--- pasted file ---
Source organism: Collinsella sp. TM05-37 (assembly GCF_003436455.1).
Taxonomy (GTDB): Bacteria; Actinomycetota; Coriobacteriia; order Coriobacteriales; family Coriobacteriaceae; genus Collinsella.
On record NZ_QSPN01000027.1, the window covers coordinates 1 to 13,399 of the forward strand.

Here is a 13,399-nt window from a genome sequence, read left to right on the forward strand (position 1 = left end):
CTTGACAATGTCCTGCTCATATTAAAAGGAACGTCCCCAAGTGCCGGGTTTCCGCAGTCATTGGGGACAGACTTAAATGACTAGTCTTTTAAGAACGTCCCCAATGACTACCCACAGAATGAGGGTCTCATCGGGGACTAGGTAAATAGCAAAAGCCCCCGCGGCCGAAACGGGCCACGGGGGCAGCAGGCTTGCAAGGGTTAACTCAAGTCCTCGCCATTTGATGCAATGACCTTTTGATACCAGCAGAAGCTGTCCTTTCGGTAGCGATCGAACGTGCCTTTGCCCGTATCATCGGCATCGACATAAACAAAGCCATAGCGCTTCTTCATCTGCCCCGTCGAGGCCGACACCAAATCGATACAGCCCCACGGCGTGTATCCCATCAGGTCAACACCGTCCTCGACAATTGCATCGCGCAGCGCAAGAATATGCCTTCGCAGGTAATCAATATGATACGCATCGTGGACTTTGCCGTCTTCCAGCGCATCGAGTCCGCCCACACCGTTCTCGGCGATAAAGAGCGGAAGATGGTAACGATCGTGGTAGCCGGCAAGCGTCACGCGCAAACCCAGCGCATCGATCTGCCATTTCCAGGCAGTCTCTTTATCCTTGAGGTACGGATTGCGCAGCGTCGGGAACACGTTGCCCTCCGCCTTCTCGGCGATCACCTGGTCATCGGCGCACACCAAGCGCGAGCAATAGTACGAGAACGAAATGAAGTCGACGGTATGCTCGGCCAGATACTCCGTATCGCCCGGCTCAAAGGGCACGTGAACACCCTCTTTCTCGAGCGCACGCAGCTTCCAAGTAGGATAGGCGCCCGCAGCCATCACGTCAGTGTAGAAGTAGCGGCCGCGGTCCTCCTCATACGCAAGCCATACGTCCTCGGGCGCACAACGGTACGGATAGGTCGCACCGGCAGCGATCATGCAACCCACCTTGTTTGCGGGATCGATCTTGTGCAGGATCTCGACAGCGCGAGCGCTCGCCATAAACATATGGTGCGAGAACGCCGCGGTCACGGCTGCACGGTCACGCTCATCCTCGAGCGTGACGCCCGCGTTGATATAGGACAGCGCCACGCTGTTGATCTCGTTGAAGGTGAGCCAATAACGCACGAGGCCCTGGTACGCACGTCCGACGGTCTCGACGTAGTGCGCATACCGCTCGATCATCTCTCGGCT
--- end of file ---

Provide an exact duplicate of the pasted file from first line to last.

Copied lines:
Source organism: Collinsella sp. TM05-37 (assembly GCF_003436455.1).
Taxonomy (GTDB): Bacteria; Actinomycetota; Coriobacteriia; order Coriobacteriales; family Coriobacteriaceae; genus Collinsella.
On record NZ_QSPN01000027.1, the window covers coordinates 1 to 13,399 of the forward strand.

Here is a 13,399-nt window from a genome sequence, read left to right on the forward strand (position 1 = left end):
CTTGACAATGTCCTGCTCATATTAAAAGGAACGTCCCCAAGTGCCGGGTTTCCGCAGTCATTGGGGACAGACTTAAATGACTAGTCTTTTAAGAACGTCCCCAATGACTACCCACAGAATGAGGGTCTCATCGGGGACTAGGTAAATAGCAAAAGCCCCCGCGGCCGAAACGGGCCACGGGGGCAGCAGGCTTGCAAGGGTTAACTCAAGTCCTCGCCATTTGATGCAATGACCTTTTGATACCAGCAGAAGCTGTCCTTTCGGTAGCGATCGAACGTGCCTTTGCCCGTATCATCGGCATCGACATAAACAAAGCCATAGCGCTTCTTCATCTGCCCCGTCGAGGCCGACACCAAATCGATACAGCCCCACGGCGTGTATCCCATCAGGTCAACACCGTCCTCGACAATTGCATCGCGCAGCGCAAGAATATGCCTTCGCAGGTAATCAATATGATACGCATCGTGGACTTTGCCGTCTTCCAGCGCATCGAGTCCGCCCACACCGTTCTCGGCGATAAAGAGCGGAAGATGGTAACGATCGTGGTAGCCGGCAAGCGTCACGCGCAAACCCAGCGCATCGATCTGCCATTTCCAGGCAGTCTCTTTATCCTTGAGGTACGGATTGCGCAGCGTCGGGAACACGTTGCCCTCCGCCTTCTCGGCGATCACCTGGTCATCGGCGCACACCAAGCGCGAGCAATAGTACGAGAACGAAATGAAGTCGACGGTATGCTCGGCCAGATACTCCGTATCGCCCGGCTCAAAGGGCACGTGAACACCCTCTTTCTCGAGCGCACGCAGCTTCCAAGTAGGATAGGCGCCCGCAGCCATCACGTCAGTGTAGAAGTAGCGGCCGCGGTCCTCCTCATACGCAAGCCATACGTCCTCGGGCGCACAACGGTACGGATAGGTCGCACCGGCAGCGATCATGCAACCCACCTTGTTTGCGGGATCGATCTTGTGCAGGATCTCGACAGCGCGAGCGCTCGCCATAAACATATGGTGCGAGAACGCCGCGGTCACGGCTGCACGGTCACGCTCATCCTCGAGCGTGACGCCCGCGTTGATATAGGACAGCGCCACGCTGTTGATCTCGTTGAAGGTGAGCCAATAACGCACGAGGCCCTGGTACGCACGTCCGACGGTCTCGACGTAGTGCGCATACCGCTCGATCATCTCTCGGCT